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Stages of Hypertension Based on the Latest Health Guidelines

Medically reviewed by Mike Kenneth Go Doratan, MD · General Surgery · The Medical City Ortigas

Written by Stephanie Nera, RPh, PharmD · Updated Oct 20, 2022

Stages of Hypertension Based on the Latest Health Guidelines

In the Philippines, hypertension and cardiovascular disease (CVD) are responsible for over a quarter of all deaths. Despite the availability of blood pressure monitors and medications, many Filipinos continue to live with hypertension. Additionally, many people may not even know they have hypertension until it has already become a serious problem. This is why knowing the stages of hypertension is important for your health. Learn more about the latest hypertension staging and what each stage means.

stages of hypertension

Measuring Blood Pressure and Hypertension

As a short introduction, hypertension means there is high pressure inside the blood vessels. In contrast, hypotension is abnormally low blood pressure.

Blood pressure is expressed as a fraction in millimeters of mercury (mmHg). The upper number indicates the systolic (when the heart contracts) pressure and the lower number indicates the diastolic (when the heart relaxes) pressure.

Knowing your blood pressure throughout the day is essential to accurately diagnose and manage hypertension. Therefore, understanding how to take and read blood pressure is important. Luckily, blood pressure can be measured at home using a sphygmomanometer (blood pressure cuff). If the systolic pressure or diastolic pressure falls under different stages, the higher stage is generally used.

Stages of Hypertension

stages of hypertension

2017 ACC/AHA High Blood Pressure Guidelines

Elevated blood pressure

The distinction between normal and elevated blood pressure can be confusing for some. Based on the latest guidelines from the American Heart Association, elevated blood pressure is when the systolic pressure is above 120 but below 130 mmHg. The diastolic pressure is still normal or below 80 mmHg.

“Prehypertension” is another term related to elevated blood pressure. While occasionally elevated blood pressure is not a problem, it may increase the risk of developing stage 1 hypertension later on. If you have elevated blood pressure, your doctor will encourage you to adjust your diet and lifestyle but medications most likely won’t be necessary.

Stage 1 hypertension

Next, stage 1 hypertension is when systolic pressure is above 130 mmHg and diastolic pressure is over 80 mmHg. Doctors or hospitals may follow the JNC 8 guidelines for staging hypertension. In this case, 140/90 mmHg to 159/99 mmHg is considered stage 1 hypertension. This stage is when a person is officially diagnosed with hypertension.

At this stage, patients may not feel any symptoms such as headaches or dizziness. Therefore, diagnosis relies mainly on blood pressure measurements and other history. Doctors will recommend diet, lifestyle, and medications to manage blood pressure especially if the patient has co-morbidities like diabetes, atherosclerosis, or CKD. However, not all patients require medications if diet and exercise are enough.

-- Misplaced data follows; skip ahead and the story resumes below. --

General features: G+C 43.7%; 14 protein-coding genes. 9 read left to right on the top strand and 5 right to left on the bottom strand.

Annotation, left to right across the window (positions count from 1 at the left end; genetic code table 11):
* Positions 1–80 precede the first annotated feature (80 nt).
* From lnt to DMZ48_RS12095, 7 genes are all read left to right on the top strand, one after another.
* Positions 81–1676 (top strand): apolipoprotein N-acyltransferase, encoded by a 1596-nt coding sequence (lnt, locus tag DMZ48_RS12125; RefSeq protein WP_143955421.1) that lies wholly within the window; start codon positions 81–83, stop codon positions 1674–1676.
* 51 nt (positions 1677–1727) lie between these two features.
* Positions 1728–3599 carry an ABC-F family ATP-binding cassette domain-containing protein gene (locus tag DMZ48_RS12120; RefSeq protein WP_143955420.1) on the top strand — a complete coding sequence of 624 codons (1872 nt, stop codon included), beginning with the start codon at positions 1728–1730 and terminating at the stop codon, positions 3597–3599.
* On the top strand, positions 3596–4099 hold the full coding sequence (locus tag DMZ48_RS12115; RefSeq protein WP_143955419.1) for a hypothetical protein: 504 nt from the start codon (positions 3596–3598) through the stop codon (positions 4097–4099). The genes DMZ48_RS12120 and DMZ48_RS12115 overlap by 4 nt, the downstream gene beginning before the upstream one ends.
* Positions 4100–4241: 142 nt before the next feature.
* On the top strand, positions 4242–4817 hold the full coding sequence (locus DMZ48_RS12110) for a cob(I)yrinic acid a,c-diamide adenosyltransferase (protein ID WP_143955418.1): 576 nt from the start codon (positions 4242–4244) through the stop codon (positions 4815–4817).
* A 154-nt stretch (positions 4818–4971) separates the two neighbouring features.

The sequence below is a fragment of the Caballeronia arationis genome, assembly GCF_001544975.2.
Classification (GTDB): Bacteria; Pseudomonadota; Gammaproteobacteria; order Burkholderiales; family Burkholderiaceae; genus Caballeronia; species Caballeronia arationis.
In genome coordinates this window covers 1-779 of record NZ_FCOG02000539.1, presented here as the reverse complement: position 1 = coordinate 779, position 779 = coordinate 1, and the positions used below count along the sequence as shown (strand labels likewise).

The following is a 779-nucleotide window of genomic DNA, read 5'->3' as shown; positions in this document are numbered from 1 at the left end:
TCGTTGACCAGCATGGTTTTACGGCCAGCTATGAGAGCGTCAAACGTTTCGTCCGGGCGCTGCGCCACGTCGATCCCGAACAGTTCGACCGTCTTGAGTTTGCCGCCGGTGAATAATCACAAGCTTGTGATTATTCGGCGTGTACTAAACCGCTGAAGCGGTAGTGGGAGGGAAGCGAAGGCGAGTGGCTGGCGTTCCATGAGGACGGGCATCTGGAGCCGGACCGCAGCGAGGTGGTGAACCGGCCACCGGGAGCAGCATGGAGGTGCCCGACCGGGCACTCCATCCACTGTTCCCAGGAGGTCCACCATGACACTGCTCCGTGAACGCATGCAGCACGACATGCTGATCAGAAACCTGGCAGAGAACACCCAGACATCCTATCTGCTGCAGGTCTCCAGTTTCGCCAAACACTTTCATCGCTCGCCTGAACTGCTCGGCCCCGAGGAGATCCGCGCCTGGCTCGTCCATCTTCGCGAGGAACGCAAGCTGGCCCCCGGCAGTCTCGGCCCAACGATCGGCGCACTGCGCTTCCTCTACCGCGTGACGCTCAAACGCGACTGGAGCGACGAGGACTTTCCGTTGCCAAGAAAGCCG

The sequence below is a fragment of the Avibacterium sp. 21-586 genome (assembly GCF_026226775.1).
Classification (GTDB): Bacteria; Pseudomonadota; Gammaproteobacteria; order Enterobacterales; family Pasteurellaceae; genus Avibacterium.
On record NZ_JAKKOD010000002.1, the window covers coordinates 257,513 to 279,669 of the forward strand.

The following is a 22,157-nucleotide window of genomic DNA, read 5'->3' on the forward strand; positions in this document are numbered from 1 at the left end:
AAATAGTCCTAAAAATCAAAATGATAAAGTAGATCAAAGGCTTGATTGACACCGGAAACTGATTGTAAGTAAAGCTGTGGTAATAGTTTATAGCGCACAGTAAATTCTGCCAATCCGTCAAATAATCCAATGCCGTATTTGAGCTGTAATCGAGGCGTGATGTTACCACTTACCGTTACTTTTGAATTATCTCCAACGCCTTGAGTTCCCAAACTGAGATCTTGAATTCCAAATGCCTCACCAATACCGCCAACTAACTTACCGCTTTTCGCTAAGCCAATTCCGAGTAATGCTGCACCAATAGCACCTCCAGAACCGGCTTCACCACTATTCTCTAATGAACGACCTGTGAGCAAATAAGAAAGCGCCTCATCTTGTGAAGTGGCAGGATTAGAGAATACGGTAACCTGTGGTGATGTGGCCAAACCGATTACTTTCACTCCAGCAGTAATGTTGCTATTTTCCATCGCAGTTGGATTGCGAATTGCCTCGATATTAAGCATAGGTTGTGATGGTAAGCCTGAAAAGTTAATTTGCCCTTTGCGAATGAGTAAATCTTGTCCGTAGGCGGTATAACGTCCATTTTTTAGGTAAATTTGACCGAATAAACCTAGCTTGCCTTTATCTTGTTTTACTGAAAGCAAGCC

Stage 2 hypertension

When someone with stage 1 hypertension does not control their blood pressure, their condition can worsen. Stage 2 is blood pressure that is regularly between 140/90 mmHg and 180/120 mmHg. Unfortunately, if your blood pressure is 140/80 mmHg, it is still stage 2. Based on JNC 8 guidelines, stage 2 is a reading of 160/100 mmHg or higher.

At this stage, a patient may or may not feel any symptoms of hypertension. At higher pressures, symptoms such as dizziness, headaches, flushing, and chest pain may occur.

Compared to the other stages of hypertension, diet and lifestyle changes are not enough. Stage 2 hypertension typically requires one or more maintenance medications, oftentimes for life-long treatment. Additional medications will be prescribed if there are other health risks.

Hypertensive crisis

Lastly, patients with extremely high blood pressure above 180/120 mmHg are in a hypertensive crisis. This stage is a medical emergency because too much pressure can cause serious damage to the blood vessels and the organs they supply. At high pressures, thin or hardened blood vessels can burst, resulting in aneurysms, hemorrhage, and stroke. If you see extremely elevated blood pressure readings, it is important to seek medical attention right away.

Hypertensive crisis is usually a result of not taking the necessary medications or lifestyle changes. This is why it is important to regularly check your blood pressure as well as get check ups, even if you “feel fine.” Even if you are properly taking your medications, increasing blood pressure is a sign that the dose or type of drug needs to be changed.

Key Takeaways

In summary, knowing the different stages of hypertension is important for diagnosis and treatment. While knowing these guidelines can help you understand hypertension better, it is ultimately up to your doctor to diagnose and stage your disease.
If you noticed an increase in your blood pressure over time, it is best to seek consultation even if you don’t feel any symptoms. Early detection and management are essential for controlling hypertension.

Learn more about Hypertension here


Hello Health Group does not provide medical advice, diagnosis or treatment.

Medically reviewed by

Mike Kenneth Go Doratan, MD

General Surgery · The Medical City Ortigas

Written by Stephanie Nera, RPh, PharmD · Updated Oct 20, 2022

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